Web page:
I was thrilled to find some Pickle Pebbles glass fermentation weights available here in Canada from The Cannery, in Calgary Alberta.  I ordered them and they arrived safely and very well packed within 6 days.

Being a home winemaker from way back, I have many extra fermentation locks and the thought occurred to me that I could make my own fermentation lids using the plastic storage lids that Bernardin sells to fit their jars.  So, a hack was born!

I decided to make four fermentation lids:  two to use on the jars of sauerkraut and two extras. Plus, I had four Pickle Pebbles. First, I collected my materials and tools: plastic storage lids to fit wide-mouth Mason jars, four fermentation locks, four 5/8" rubber wire grommets and a variable-speed drill with a 1/2" bit and a 1/8" bit.

Turning a lid upside down on a block of wood to protect the top of my workbench, I use the smaller bit to drill a pilot hole in the center of the lid.  Turning the lid upside down prevents the lid from cracking.

Next, I enlarge the hole by drilling with the 1/2" bit.

The hole isn't perfectly centered, but that's okay.  It won't affect the operation of the air lock.  Brush away the shards of plastic produced by the drill.

The rubber wire grommets have a groove running around their outside perimeter.  Take one and slide it sideways into the hole so that the edge of the hole fits into the groove.  Work your fingers around the grommet until it is fully inserted and seated in the hole.

Take a fermentation lock and gently insert it into the hole, carefully twisting it if necessary so that about a 1/2" of the stem is visible on the underside.

And there we have it!

Back in the kitchen, I have replaced the jar weights with my new glass weights and fermentation lids. The jar weights work just fine and there's absolutely nothing wrong them (plus, they're free!), but being the gadget freak that I am, I just couldn't help but try out these fermentation weights and lids.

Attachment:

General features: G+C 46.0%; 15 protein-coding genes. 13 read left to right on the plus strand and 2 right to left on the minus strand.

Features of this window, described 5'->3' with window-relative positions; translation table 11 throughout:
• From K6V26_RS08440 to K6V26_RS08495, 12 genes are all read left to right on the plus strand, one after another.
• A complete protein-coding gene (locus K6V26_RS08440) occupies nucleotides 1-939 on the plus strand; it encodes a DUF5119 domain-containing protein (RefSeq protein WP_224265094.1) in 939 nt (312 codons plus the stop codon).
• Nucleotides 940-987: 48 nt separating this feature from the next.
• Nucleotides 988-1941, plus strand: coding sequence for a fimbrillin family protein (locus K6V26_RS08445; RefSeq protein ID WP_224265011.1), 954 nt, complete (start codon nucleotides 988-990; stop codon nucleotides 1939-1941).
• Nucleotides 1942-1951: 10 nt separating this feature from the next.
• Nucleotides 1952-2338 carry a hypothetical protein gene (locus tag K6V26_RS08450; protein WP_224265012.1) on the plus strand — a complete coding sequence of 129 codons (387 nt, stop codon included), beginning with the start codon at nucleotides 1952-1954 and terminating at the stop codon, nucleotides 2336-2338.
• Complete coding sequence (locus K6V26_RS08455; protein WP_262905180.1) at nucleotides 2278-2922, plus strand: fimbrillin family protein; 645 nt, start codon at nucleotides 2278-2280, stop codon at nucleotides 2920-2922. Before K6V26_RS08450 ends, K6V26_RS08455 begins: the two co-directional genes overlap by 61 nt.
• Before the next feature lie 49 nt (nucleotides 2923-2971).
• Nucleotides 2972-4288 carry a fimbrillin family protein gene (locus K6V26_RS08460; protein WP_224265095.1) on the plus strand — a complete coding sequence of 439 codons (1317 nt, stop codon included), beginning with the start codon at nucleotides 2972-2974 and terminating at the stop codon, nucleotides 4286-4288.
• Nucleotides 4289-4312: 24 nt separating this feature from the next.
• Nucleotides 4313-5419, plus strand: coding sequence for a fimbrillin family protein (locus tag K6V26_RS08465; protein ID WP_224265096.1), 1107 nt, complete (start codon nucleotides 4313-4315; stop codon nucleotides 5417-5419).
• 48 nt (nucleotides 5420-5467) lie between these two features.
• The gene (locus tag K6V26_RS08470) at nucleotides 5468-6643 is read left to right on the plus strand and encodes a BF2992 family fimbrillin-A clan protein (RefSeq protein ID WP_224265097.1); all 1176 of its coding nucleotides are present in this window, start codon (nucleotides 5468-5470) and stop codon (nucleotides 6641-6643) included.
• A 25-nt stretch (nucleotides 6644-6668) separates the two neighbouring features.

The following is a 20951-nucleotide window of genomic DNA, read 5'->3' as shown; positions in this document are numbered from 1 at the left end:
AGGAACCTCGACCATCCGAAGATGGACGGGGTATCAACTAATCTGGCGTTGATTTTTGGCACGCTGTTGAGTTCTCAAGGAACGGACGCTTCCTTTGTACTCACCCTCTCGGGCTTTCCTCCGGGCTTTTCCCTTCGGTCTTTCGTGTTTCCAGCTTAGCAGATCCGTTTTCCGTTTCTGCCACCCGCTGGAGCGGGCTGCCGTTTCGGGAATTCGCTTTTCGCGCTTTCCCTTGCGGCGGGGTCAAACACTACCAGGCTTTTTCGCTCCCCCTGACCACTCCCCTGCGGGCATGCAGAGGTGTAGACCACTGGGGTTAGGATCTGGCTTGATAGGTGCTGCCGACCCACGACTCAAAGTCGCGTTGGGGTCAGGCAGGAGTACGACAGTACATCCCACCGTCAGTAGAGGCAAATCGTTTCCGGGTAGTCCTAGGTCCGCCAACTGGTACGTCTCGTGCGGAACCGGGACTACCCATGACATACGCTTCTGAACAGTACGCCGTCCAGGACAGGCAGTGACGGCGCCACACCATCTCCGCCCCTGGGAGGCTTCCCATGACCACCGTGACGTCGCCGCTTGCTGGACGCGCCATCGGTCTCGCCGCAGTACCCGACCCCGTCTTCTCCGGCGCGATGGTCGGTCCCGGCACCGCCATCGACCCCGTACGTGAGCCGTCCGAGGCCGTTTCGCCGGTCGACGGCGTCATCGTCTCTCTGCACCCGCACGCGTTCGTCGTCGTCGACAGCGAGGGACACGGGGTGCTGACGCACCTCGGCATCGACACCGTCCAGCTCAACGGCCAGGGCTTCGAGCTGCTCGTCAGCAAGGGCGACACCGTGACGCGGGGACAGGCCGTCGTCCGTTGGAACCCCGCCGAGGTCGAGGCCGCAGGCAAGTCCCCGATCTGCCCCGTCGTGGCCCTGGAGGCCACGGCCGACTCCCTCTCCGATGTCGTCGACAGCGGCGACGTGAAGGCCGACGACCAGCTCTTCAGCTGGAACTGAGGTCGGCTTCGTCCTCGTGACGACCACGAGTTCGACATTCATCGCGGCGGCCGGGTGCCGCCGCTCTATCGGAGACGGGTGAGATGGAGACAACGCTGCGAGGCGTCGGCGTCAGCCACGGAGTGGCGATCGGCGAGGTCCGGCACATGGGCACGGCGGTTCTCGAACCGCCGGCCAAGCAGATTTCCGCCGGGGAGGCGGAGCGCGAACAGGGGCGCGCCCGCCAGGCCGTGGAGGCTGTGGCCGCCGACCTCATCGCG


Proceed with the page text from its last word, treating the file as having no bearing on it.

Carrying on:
And while we're on the topic of refined fermenting, (this is SUCH a bad segue, I know -- please forgive me!), I've made it through nearly a week of the GAPS Intro diet.  I'm really pleased with the near-constant, gradual weight loss, but apart from that, I really don't feel that much different.  The brain fog is still here as are my skin problems, although I can't decide whether or not the lichen planus is actually starting to heal or not.  It's definitely nowhere near as itchy as it was, so that's a real bonus!

Maybe I'm expecting too much too soon, but I was thinking I would somehow be feeling "lighter" and "clearer" by now (not sure how better to describe it).  The books state that the healing begins immediately and you will go through a period of discomfort first as your body eliminates all the built-up toxins. Apart from a bit of bloating and a couple of headaches, I can't say I've really had any discomfort, so maybe it's like my sauerkraut and it just needs more time.

We'll see.  I have to admit that although the soups are quite tasty, and it was easier than I thought to start having soup for breakfast, I am getting tired of them morning, noon and night, so I am beginning to think about moving to Stage 2 soon, where I will be able to have egg yolks (no whites just yet) added to my soups as well as fresh herbs and more dairy.  Also, stews and casseroles made with boiled meat and vegetables! Whoo-hoo!